Small fashion businesses seem to be able to achieve sustainability far easier than large businesses. What potential do you see for large businesses to incorporate sustainability and how could they secure their profitability if they do so?
Our valued added tax VAT is currently at 20 percent. If VAT for sustainable products were to stay at 17.5 percent or even stand at 15 percent, and you had, for example, sustainable cotton pants in Marks & Spencer at a price that is cheaper than ordinary pants because the VAT is less, they would sell at competitive prices and sit well amongst the range of Mark & Spencer products without anybody losing on profits while still considering the higher production costs. This way the government would support with regulations, and Marks & Spencer would sell pants, boosting volume in sustainable product sales. Ultimately the factories producing the pants would scale up, and consequently would be able to work with smaller companies like us. We need to get the volume behind it to open the doors.
Providing it’s portrayed properly. I think we need to start with language and how to translate it into different languages. Sustainability is too complicated. We are in the know we can talk it through but to the average consumer it needs to have an easier touch to it, we need to put the message across. If the world adopted a slogan ‘Clothes for Life’ and translated it into every language, the message would be pretty clear.
These days most marketing is achieved via social networking and the internet. The potency of the Internet suggests great potential for future solutions for business growth and sustainability. What potential do you see the internet holds for the business of fashion?
The internet … it’s incredible. I can tell you just from our experiences at Jaeger. Jaeger has had a transactional website for two years now and we don’t pay [property priced] rent for it!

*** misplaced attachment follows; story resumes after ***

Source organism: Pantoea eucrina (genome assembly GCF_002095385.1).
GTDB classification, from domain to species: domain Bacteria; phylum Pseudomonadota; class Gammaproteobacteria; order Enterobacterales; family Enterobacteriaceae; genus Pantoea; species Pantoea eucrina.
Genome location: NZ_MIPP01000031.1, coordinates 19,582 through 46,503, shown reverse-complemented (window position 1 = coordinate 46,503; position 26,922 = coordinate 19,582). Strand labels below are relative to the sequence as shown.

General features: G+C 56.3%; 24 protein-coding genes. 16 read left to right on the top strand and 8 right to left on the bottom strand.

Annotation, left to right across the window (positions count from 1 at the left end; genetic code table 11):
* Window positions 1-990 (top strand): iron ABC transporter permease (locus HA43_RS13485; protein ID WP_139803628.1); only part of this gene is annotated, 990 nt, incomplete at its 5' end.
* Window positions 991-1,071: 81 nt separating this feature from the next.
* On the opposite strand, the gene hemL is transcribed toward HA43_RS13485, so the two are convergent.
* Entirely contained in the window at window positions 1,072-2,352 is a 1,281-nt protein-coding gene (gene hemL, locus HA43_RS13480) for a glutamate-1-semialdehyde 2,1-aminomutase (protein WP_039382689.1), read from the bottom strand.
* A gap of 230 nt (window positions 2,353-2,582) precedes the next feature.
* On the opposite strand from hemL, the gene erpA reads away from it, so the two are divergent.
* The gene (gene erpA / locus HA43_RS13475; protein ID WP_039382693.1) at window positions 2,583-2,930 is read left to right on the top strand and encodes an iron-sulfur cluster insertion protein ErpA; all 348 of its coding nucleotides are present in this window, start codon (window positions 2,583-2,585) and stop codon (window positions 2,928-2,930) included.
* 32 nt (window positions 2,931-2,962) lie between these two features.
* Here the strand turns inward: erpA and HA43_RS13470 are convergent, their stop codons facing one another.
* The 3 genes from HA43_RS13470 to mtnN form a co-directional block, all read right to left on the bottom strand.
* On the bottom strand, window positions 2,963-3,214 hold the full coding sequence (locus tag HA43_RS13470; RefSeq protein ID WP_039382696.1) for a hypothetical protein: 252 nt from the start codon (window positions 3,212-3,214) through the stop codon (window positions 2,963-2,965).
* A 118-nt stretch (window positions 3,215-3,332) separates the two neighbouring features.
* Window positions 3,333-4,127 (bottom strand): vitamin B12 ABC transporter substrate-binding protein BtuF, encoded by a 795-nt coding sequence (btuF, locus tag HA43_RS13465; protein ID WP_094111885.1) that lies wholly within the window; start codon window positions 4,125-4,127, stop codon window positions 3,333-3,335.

The internet will inevitably change the face of the high streets. Shopping centres are theme parks. All major city centres will remain but villages will be affected. Smaller high streets will fill with cafes and restaurants. Golders Green High Street in North London is a great example. The very best shops were there on the street, and then Brent Cross Shopping Centre opened and the local high street transformed into a variety of restaurants. The internet is a theme park and will have prime status in how we do business, but it can’t buy you meal out with your friends and family.
You have a lot of commitments – chairman at Jaeger, Aquascutum, the British Fashion Council/Newgen, and new ideas such as the BFC Vogue Fashion Fund. What keeps you going everyday?
If you are going to retire, do so before 50 and find a formula that keeps you occupied. I didn’t – I retired at 30 for about six weeks and it wasn’t for me. Beyond this age it’s not about making money, it’s the sport of business. You enjoy the challenges, the thrust and the people you are meeting. It keeps you young.
Annegret Affolderbach | TribaSpace
Other, Sales, PR, Buying
Markets: Other, Children's, Women's, Men's
This event isn't published in any MarketSpace.